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Group comes together for MS support
Sequim and Port Angeles' MS Support Group members hope to bring those with MS together and create a helpful and proactive community.
Members said, due to the North Olympic Peninsula's remote area, MS care and support are low so the group is even more important.
Group co-leader Joann Moore said Port Townsend has an active support group but there is little attention in Sequim, Port Angeles and Forks to MS.
"We're trying to create more awareness," Moore said.
The group guessed there are about 200 people with MS on the North Olympic Peninsula.
What is MS?
MS is an autoimmune disease that mostly affects the central nervous system and destroys myelin that protects the nervous system, leaving scar tissue called sclerosis.
When myelin and nerve fibers are gone or damaged, nerve electrical impulses are disrupted.
Group members call MS a "designer disease" because it is different with everyone.
Due to its various symptoms, those with MS may see their primary care physician along with neurologists, physical therapists, speech pathologists and/or optometrists.
Possible indicators of MS
- Slurred speech
- Depression/unstable mood
- Sudden, fluctuating vision
- Fluctuating or consistent pain
Most attendees at the February meeting said they weren't diagnosed with MS for years because of the disease's various symptoms.
Some were diagnosed with other ailments and found the prescribed medications were ineffective before their MS diagnosis.
"It's an unbelievable variety in age and severity for who gets MS. It's not concrete," said Ray Stahl, a caregiver.
Due to advancing technology, MS has become easier to diagnose, Moore said.
The monthly MS Support Group offers an opportunity for those from Port Angeles and Sequim to talk about the latest research and encourage one another. Attending the February meeting were, from left, Kathy Hahn, Port Angeles; Claire Steiman, Port Angeles; Ray Stahl, caregiver in Port Angeles; Joy Barnes, Port Angeles; Melissa Vemi, Sequim, group co-leader; Joann Moore, Sequim, support group co-leader; and Phyllis Atkinson, Sequim. Sequim Gazette photo by Matthew Nash
Care on the peninsula
The level of local care for MS patients varies depending on whom you talk to in the group. Some said if there were an immediate need, it wouldn't be met right away because their primary care providers don't know much about MS.
The nearest neurologist is in Bremerton and those with MS must travel there or to Seattle to see a specialist.
A few local doctors will partner with neurologists to save patients' time and money, a few group members said.
Gregg Robinson, program manager for the National Multiple Sclerosis Society, said the MS Society leads an annual summit to educate doctors and medical professionals and that many doctors attend, but it's not mandatory.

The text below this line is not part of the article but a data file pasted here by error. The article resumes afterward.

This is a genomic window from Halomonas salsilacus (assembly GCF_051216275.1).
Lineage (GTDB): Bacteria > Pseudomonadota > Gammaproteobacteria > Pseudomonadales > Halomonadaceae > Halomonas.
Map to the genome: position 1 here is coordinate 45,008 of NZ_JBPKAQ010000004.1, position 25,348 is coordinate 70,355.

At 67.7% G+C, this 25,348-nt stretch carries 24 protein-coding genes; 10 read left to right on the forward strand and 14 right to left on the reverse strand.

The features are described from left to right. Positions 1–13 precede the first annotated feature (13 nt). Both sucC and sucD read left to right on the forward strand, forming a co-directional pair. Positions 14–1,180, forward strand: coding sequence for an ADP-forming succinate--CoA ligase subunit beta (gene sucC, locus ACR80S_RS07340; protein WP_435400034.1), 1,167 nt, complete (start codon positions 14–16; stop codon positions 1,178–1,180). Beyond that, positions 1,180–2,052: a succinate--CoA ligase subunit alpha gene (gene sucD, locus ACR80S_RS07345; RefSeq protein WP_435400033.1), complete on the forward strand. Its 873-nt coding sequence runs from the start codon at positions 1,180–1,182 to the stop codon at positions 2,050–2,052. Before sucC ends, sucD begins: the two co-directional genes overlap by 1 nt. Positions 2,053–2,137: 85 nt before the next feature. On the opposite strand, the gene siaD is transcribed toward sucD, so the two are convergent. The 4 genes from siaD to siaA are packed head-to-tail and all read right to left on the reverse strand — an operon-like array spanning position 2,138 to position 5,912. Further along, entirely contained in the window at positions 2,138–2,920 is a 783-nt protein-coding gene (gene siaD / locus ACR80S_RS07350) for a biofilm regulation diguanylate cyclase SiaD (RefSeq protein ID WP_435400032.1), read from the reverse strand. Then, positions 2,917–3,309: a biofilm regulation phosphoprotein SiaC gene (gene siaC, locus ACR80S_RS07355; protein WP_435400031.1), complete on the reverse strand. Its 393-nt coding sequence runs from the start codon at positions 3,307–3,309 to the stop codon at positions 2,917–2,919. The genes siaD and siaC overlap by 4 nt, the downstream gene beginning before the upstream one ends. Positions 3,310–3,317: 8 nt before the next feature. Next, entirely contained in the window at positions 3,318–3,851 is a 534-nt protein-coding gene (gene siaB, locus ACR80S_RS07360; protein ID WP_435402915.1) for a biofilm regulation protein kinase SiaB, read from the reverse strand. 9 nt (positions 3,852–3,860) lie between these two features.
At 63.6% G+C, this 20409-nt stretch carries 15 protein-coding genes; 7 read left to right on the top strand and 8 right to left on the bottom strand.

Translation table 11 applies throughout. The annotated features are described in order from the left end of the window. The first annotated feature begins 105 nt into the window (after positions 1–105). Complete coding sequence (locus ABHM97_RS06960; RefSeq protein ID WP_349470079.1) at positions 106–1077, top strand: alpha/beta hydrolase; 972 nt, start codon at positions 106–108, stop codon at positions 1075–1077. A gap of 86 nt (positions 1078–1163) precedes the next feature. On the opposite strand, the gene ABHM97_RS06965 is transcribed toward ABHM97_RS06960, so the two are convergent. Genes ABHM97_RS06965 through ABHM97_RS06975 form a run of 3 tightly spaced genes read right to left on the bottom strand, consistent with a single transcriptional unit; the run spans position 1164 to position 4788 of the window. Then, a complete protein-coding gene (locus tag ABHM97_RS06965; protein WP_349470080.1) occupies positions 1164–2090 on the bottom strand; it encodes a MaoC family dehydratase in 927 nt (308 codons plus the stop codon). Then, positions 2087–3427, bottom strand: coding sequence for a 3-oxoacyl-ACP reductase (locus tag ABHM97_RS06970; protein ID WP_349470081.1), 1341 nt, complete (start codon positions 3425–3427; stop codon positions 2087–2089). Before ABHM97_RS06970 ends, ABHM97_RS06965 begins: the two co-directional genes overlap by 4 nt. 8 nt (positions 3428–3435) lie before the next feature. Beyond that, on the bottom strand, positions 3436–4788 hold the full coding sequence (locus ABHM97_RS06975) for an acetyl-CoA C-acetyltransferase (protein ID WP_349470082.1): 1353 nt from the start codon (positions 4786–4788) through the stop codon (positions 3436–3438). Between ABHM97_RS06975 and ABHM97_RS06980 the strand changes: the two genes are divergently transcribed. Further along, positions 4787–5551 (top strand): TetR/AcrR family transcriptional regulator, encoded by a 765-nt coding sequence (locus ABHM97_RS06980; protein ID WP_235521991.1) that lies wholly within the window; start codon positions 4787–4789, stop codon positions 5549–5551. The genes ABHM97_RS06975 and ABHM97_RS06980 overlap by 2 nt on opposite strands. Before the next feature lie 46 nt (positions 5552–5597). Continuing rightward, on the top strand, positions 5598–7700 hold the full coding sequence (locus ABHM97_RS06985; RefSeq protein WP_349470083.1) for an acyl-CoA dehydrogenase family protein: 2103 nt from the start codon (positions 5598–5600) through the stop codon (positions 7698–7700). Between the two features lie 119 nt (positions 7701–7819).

Aside from prescribed medications, locals find MS treatments and comfort through various methods, such as:
- E-mail and Internet groups
- Community meetings
- MS Society
Moore said she discovered yoga to be a great resource for her MS and that the method adjusts to the person no matter the level or ability.
Maintaining a positive attitude is key to health, says Claire Steiman.
"Find something fun and go do it even when you don't want to," she said.
The support group itself is an outlet, said Joy Barnes of Port Angeles.
"This my way to network and meet more people," she said.
"I'm happy this group is so positive," said Melissa Vemi, co-leader of the group.
"Attitude is 95 percent of the battle with this disease."
The MS Support Group meets at 11 a.m. on the third Friday each month alternating between Sequim and Port Angeles Olympic Medical Centers. The next meeting is Friday, March 19, at Sequim Olympic Medical Plaza, 777 N. Fifth Ave.
Moore said she does her best to bring in relevant speakers such as specialists with a background in MS.
Members bring recent research for discussion, too.
"It's not the same regurgitated information each month," Moore said.
Meetings average about six out of 15 members.
Resources through the MS Society are available by calling 800-344-4867 or on the Web at www.mswashington.org.
Funds are available for counseling, fitness and emergency utility assistance to those with MS, and Robinson recommends people call for availability.
March 8-12 is MS Awareness Week and the annual Walk MS will be Saturday, April 10, in Bremerton and in several Seattle locations. It is the largest fundraiser for the local MS group in western Washington.
For more information on the local MS Support Group, call Joann Moore at 683-2461.
Reach Matthew Nash at email@example.com